Exploring ARC

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Exploring ARC

From David Edwards

Published before 2005

You mentioned the Goodart Mailing List in your reply to my first letter to ARC. I subscribed to this some years ago, but thought it had fallen by the wayside. Little was I to know that Brian Yoder had been rather busy - and a contributor to ARC to boot! The knights of the round table gathering in earnest, perchance? (Forgive me, I couldn't resist a Burne-Jones related quip at this point!)

I have also just read two articles about Hockney's latest theory. Highly entertaining! And even more amusing when I read that one of Hockney's premises was that the Old Masters (and, by inference, artists living today) could not co-ordinate hand, eye and brain to draw realistic images.

I have limited skills in this department. Thanks to a background in entomology, I can draw insects, including details such as wing venation, but even with this background of knowledge, I would never claim that my own sketches are of sufficient quality to appear in a text on the subject. When I attempt to draw a human face, however, I find myself at a loss. Sadly, it is a skill I do not possess, and apparently never will. But simply because I do not possess that skill, it would be absurd in the extreme for me to suggest that no-one else could - solipsism of the highest order. Especially as I have *seen* people do precisely this - admittedly, these people would describe themselves as 'amateur', but the results were far better than anything I could achieve. If a self-proclaimed 'amateur' artist can draw a realistic looking human face, then surely someone of the calibre of John William Waterhouse, for example, could so so too? Having seen several of his original canvases in muse ums close to my home (how fortunate I am to be thus blessed, but that's another story!), I find the notion that Waterhouse was unable to draw (and according to Hockney, therefore, unable to paint), along with the illlustrious persons past and present featured here at ARC, to be a notion that strains credulity to the point where it not so much breaks as ceases to exist altogether.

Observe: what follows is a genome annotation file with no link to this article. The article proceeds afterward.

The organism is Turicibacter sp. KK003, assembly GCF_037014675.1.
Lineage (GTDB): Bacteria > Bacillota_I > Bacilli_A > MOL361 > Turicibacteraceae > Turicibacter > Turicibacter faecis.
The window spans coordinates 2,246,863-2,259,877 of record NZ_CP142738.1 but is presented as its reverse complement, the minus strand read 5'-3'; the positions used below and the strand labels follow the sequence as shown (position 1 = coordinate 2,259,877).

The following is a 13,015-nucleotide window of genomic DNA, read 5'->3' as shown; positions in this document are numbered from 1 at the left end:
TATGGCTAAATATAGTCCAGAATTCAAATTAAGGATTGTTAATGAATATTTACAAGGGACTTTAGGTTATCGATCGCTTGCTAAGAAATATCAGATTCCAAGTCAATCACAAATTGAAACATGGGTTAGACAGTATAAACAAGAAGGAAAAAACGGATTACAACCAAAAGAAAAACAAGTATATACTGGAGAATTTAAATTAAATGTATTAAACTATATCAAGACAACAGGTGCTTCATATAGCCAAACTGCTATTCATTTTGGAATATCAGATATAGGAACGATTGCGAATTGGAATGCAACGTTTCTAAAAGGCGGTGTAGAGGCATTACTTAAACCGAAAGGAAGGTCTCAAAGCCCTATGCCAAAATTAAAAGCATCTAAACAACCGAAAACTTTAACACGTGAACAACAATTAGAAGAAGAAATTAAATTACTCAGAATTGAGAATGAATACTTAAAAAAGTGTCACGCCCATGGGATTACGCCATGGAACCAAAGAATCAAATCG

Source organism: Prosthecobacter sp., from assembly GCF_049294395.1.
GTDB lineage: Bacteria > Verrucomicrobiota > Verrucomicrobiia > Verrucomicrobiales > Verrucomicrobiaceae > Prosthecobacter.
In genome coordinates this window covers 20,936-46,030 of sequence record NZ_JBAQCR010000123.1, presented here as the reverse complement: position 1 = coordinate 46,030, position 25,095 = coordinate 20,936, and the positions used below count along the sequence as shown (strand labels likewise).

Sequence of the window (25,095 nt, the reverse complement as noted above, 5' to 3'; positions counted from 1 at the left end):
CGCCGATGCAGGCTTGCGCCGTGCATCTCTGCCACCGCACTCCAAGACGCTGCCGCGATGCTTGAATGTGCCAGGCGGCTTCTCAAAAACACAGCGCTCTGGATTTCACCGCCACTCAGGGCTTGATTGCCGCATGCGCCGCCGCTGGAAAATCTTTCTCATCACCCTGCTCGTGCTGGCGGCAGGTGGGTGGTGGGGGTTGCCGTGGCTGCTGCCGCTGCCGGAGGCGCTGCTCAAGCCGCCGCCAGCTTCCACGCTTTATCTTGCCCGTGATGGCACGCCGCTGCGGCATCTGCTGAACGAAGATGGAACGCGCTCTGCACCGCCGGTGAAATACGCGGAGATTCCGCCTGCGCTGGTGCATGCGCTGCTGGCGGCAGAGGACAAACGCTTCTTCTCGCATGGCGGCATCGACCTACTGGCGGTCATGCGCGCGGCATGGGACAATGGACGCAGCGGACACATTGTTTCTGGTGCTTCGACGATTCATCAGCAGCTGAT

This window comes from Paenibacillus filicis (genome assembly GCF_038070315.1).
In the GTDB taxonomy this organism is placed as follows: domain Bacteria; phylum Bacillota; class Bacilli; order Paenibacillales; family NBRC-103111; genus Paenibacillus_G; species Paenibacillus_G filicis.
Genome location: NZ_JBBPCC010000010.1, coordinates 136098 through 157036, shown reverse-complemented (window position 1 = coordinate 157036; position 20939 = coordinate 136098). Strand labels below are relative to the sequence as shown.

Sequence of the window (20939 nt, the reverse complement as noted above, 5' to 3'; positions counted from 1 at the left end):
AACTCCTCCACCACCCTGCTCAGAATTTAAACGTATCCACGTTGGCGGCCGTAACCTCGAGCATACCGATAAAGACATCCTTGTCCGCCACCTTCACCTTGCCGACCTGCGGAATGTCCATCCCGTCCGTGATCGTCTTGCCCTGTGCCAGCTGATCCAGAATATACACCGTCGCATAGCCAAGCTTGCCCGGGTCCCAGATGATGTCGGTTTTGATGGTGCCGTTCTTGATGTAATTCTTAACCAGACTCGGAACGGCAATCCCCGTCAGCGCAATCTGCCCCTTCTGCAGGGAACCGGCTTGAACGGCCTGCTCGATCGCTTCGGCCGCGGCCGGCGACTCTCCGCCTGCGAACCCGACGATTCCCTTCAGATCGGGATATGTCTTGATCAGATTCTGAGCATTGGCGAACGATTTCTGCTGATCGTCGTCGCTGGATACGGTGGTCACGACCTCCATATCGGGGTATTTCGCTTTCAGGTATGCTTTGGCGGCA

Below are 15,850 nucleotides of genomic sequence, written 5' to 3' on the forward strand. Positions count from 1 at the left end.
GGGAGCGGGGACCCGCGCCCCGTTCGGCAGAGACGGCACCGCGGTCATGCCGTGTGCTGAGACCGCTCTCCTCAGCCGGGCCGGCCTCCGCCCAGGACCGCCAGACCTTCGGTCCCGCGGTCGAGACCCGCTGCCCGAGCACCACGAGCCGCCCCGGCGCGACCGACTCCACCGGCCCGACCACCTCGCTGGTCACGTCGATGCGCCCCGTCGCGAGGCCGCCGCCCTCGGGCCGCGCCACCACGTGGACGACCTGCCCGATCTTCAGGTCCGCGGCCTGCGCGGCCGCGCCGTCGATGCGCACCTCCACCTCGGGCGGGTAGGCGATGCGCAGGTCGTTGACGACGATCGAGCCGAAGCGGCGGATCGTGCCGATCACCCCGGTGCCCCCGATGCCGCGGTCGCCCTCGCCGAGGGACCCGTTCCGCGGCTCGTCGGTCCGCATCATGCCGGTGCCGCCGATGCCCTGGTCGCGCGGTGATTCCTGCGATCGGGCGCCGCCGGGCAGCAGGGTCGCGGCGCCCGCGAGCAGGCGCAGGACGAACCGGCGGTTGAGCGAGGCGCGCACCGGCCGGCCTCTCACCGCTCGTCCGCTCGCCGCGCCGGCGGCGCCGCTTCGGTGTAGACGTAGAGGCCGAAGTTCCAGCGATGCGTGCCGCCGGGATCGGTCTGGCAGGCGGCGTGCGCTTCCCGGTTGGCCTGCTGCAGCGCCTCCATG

I said in my previous letter that I could spend a dozen lifetimes trying to emulate such transcendently gifted people and fail. My response, however, is one of even greater admiration for their talents. What paucity of the soul must be present in those who seek to shoot down from the skies those who are able to take wing and soar ...

Oh, and many thanks for your reply to my first letter - I shall, in due course, investigate the links that you provided, but ARC itself is now of such a size that exploring it fully may take rather more time than I have left on this Earth! However, that fraction that I *can* devote thus is, I assure you, much savoured and enjoyed!